Spring Awakening: Natural Ingredients in Local Skin and Hair Treatments
“Nothing looks worse than dry skin,” says Donna Charloff, MiniLuxe’s director of service operations. She recommends healing hands with the spa’s warm oil treatment (a $10 add-on to manicures). Vitamin E-rich soy oil, rendered from candles that burn at precisely 102 degrees, is used in the rubdown.
Take advantage of honey’s natural anti-bacterial and humectant properties with Bella Santé’s whipped-honey-nectar pedicure ($65). After a milk bath and salt scrub, stubborn callouses melt under FarmHouse Fresh’s Honey Heel Glaze, spa director Caroline Bradford’s “secret weapon.”
The tart fruit is loaded with antioxidants and vitamin C; inhibits melatonin production; and increases cellular renewal, leading to brighter skin. Get all the benefits with Equinox’s cranberry revitalizing facial ($200), which “rebuilds the skin and gives it new purpose,” according to senior spa director Nicole Vitale.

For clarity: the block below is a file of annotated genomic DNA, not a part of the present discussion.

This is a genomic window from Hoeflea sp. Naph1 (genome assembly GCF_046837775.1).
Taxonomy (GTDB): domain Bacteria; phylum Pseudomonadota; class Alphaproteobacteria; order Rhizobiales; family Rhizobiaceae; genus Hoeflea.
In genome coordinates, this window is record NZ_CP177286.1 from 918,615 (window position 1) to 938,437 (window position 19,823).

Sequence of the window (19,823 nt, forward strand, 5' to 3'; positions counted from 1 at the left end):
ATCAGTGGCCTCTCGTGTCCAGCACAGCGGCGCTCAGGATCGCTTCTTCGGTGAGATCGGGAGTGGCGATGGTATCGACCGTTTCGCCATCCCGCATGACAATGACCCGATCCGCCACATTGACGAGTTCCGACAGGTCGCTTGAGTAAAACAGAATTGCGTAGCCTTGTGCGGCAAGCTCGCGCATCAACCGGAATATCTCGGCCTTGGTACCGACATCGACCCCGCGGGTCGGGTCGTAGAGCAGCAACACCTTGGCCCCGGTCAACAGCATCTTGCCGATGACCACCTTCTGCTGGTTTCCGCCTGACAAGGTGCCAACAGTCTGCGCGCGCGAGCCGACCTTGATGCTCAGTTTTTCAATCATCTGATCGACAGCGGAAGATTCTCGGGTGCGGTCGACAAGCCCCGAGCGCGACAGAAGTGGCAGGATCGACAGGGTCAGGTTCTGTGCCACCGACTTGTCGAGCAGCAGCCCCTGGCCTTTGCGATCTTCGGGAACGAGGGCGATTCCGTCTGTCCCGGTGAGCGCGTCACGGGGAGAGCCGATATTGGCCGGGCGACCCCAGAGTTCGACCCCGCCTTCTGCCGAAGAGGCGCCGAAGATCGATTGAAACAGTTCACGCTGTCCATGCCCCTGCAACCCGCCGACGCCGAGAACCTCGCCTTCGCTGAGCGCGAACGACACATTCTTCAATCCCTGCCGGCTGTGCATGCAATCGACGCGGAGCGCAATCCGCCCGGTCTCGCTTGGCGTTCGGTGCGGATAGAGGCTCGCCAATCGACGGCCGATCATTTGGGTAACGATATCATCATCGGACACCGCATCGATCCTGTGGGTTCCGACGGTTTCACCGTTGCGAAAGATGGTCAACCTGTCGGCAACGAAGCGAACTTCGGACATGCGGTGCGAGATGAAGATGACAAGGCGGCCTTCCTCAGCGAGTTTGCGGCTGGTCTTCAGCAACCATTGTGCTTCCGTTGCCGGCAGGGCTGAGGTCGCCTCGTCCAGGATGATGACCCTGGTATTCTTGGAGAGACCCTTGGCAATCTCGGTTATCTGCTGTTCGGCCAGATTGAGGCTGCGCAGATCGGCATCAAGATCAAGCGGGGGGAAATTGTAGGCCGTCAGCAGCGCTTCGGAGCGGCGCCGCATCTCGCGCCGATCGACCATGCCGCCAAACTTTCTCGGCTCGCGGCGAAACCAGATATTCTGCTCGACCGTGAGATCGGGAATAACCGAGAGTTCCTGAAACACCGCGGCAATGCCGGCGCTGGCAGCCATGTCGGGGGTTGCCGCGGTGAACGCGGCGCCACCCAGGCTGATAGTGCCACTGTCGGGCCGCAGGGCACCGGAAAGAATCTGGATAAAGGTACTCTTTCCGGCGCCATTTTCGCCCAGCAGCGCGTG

Body: Carrots, Sesame Seeds, Sea Salt
The natural sugar, vitamin A, and beta carotene in carrots work wonders on the skin. For Bliss’s carrot-and-sesame body buff ($170), lead technician Dawn Lamonica massages essential oils infused with the vegetable into the skin, then exfoliates and polishes with sea salt and sesame seeds.
Hair: Tucuma Butter
Pressed tucuma palm seeds from South America, rich in fatty acids, and the moisture-controlling proprietary ingredient OFPMA, are the keys to the Restore mask ($42, Sephora), a deep conditioner from the Cambridge-based Living Proof.
The Total Package: Lavender, Rose
Vanquish the winter blahs with the Mandarin Oriental spa’s six-hour-plus “retreat” ($745 weekends, $690 weekdays). A massage incorporating black pepper, rosemary, and lavender soothes and heals stiff muscles, while the “Indulge” facial (one of six you can choose from) uses rose water and rose-hip-seed oil to resettle hydration levels.